As environmentalists and industries battle out the details for a possible carbon trading program in the United States, the definition of additionality causes particular controversy, standing in the forefront of a slew of questions that must be answered for Ducks Unlimited's carbon aggregation program to thrive. Because of concerns about additionality, Ducks Unlimited believes the future for carbon sequestration trading lies in private land, Kempka says. Private land comprises 70 percent of land available for restoration. Meanwhile, turning relatively undeveloped public land back into forests would realize only minimal additional carbon sequestration potential. Further, there is concern about allowing industries to reap credits on taxpayer-subsidized land. Since, however, no federal dictates exist, innovative energy companies such as PowerTree hedged their bets by also buying partnerships where public land is restored. At least temporarily, this dried up Ducks Unlimited's business as an aggregator for energy companies. So Ducks Unlimited is focused short term on aggregating land for speculative investors anxious to get in on this market's ground floor. They have not closed these deals yet but Kempka says he expects to see them cross the finish line within the next two years. Ducks Unlimited also faces potential competition from wetland mitigation bankers. Some bankers say they hope to "stack" credits, or get paid for sequestering carbon on land where they already received payment for restoring seasonal wetlands. But stacking, similar to restoring forests on public land, could cause duplicate counting of a property's carbon sequestration value, Kempka and others say. These controversies make it difficult for Ducks Unlimited to find firm footing in the potential carbon sequestration market. "The biggest difficulty we face is the lack of clarity on what will count as a carbon offset," Kempka says. "We don't know the rules and regulations yet so we try to focus on high-quality credits to get investors. But without clarity, not many people are buying."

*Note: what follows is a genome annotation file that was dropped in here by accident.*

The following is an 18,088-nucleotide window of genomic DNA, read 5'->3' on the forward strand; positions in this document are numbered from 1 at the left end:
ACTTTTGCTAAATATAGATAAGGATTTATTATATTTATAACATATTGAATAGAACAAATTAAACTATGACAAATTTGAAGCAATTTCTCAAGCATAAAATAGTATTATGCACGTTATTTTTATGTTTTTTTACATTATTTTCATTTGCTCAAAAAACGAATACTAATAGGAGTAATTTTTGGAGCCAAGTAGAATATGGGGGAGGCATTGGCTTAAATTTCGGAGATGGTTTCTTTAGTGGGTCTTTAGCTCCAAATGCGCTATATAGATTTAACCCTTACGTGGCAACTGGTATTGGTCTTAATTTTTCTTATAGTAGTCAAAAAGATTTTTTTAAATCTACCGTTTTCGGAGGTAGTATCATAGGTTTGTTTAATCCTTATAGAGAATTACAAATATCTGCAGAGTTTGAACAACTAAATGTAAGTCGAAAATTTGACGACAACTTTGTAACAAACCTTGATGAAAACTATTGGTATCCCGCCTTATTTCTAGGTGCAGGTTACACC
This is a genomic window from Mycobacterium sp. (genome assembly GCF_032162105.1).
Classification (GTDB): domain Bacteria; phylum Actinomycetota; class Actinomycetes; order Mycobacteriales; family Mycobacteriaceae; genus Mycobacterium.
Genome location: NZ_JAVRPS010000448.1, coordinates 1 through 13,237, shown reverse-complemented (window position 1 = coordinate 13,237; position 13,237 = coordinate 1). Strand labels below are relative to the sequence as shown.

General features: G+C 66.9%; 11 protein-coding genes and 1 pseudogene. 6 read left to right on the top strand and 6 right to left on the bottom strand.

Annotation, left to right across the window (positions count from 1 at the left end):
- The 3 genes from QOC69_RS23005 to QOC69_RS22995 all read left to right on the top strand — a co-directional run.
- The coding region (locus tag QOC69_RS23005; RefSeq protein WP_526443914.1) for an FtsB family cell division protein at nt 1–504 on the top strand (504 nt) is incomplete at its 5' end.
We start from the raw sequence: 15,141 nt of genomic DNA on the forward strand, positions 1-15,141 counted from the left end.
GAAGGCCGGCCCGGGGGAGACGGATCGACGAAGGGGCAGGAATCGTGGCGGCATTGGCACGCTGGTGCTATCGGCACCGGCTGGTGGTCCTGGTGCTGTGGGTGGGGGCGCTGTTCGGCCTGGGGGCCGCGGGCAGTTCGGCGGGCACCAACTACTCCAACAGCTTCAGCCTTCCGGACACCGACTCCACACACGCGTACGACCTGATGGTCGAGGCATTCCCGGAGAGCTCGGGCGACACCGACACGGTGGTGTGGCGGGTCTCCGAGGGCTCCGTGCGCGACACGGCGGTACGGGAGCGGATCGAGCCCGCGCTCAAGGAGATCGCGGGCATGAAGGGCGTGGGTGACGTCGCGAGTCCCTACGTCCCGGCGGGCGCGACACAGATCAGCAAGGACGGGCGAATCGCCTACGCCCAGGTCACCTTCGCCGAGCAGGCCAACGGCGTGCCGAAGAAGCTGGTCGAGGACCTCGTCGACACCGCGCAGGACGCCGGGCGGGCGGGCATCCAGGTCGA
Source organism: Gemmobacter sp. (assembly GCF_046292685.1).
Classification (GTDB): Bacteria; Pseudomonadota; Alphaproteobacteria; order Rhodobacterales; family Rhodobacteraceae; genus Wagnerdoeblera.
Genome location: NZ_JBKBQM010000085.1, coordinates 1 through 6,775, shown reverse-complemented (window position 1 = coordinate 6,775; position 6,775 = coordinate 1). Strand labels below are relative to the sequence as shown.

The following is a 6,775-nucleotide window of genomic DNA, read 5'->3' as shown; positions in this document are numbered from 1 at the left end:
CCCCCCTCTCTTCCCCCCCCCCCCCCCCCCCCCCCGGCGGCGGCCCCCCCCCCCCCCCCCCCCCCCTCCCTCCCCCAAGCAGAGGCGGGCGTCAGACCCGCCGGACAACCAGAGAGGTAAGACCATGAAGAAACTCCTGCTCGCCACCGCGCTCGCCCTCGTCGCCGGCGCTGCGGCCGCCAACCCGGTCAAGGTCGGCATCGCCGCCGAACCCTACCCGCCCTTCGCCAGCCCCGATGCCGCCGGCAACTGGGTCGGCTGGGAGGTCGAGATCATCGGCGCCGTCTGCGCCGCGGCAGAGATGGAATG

With an anemic market unsupported by regulations and a short projected time frame before geologic sequestration fills the technology gap, some question the viability of carbon trading markets for forestry. "A lot of questions need to be answered before we move on with something like what Ducks Unlimited is doing," says Brandon Scarborough, a research fellow specializing in carbon sequestration and global warming at the Property and Environment and Research Center, a conservative environmental think tank. From an investor's perspective, he continues, what matters is whether sequestration credits will make goods investment over time. The market for forest sequestration credits could dry up when geological sequestration takes off and zero-emission coal-fired plants become cheaper than creating new forests. Also, there is the farmer and world-food-pantry concern that once an easement is placed on land it cannot be farmed even if other methods surpass its ability to sequester carbon. Meanwhile, since markets require monitoring and measuring, they add extra cost to emissions reduction. Finally, since forests are prone to natural disasters, carbon-for-forest trading would allow energy companies to emit CO2 into the atmosphere without guaranteeing permanent sequestration. Energy companies and Ducks Unlimited spokespersons acknowledge these concerns. Eventually, they agreed, new technologies could supercede the need for carbon markets. But with the earth's rapid warming, many say the program has real value for its ability to fill an immediate, if temporary need. Scientists estimate that power plants will likely learn not only how to limit carbon emissions; they will also learn how to sequester them geologically, burying them safely within the earth and away from the atmosphere. With the earth's rapid warming and no other solutions immediately at hand, most experts agree that the time is now—and not tomorrow—for terrestrial carbon sequestration programs. "We see these projects as a bridge, allowing us to take action now during the gap in development of technology that will ultimately allow us to remove CO2 from stack gases," says PowerTree Carbon Company president Michael Rodenberg. After all, he adds, "a pound of CO2 is a pound of CO2." Alice Kenny is a regular contributor to the Ecosystem Marketplace. She may be reached at firstname.lastname@example.org. First published: October 23, 2006 Please see our Reprint Guidelines for details on republishing our articles.